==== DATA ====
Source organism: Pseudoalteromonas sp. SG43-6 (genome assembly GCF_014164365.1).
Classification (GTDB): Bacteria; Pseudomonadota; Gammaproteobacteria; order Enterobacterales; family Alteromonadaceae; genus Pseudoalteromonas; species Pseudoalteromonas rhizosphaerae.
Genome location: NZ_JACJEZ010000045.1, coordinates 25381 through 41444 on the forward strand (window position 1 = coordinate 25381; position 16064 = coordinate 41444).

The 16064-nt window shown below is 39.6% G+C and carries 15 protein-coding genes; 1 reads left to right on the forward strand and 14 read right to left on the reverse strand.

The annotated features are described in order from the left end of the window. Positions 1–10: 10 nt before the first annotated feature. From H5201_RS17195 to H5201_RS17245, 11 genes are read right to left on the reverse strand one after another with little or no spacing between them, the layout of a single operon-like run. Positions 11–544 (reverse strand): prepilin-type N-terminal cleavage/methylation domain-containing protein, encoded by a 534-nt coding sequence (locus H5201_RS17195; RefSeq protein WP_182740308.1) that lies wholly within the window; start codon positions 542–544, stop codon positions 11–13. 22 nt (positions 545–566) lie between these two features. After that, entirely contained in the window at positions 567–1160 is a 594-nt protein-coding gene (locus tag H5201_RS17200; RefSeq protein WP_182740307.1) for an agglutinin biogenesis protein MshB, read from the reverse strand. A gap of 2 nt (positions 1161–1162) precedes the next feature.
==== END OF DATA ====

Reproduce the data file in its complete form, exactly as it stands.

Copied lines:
Source organism: Pseudoalteromonas sp. SG43-6 (genome assembly GCF_014164365.1).
Classification (GTDB): Bacteria; Pseudomonadota; Gammaproteobacteria; order Enterobacterales; family Alteromonadaceae; genus Pseudoalteromonas; species Pseudoalteromonas rhizosphaerae.
Genome location: NZ_JACJEZ010000045.1, coordinates 25381 through 41444 on the forward strand (window position 1 = coordinate 25381; position 16064 = coordinate 41444).

The 16064-nt window shown below is 39.6% G+C and carries 15 protein-coding genes; 1 reads left to right on the forward strand and 14 read right to left on the reverse strand.

The annotated features are described in order from the left end of the window. Positions 1–10: 10 nt before the first annotated feature. From H5201_RS17195 to H5201_RS17245, 11 genes are read right to left on the reverse strand one after another with little or no spacing between them, the layout of a single operon-like run. Positions 11–544 (reverse strand): prepilin-type N-terminal cleavage/methylation domain-containing protein, encoded by a 534-nt coding sequence (locus H5201_RS17195; RefSeq protein WP_182740308.1) that lies wholly within the window; start codon positions 542–544, stop codon positions 11–13. 22 nt (positions 545–566) lie between these two features. After that, entirely contained in the window at positions 567–1160 is a 594-nt protein-coding gene (locus tag H5201_RS17200; RefSeq protein WP_182740307.1) for an agglutinin biogenesis protein MshB, read from the reverse strand. A gap of 2 nt (positions 1161–1162) precedes the next feature.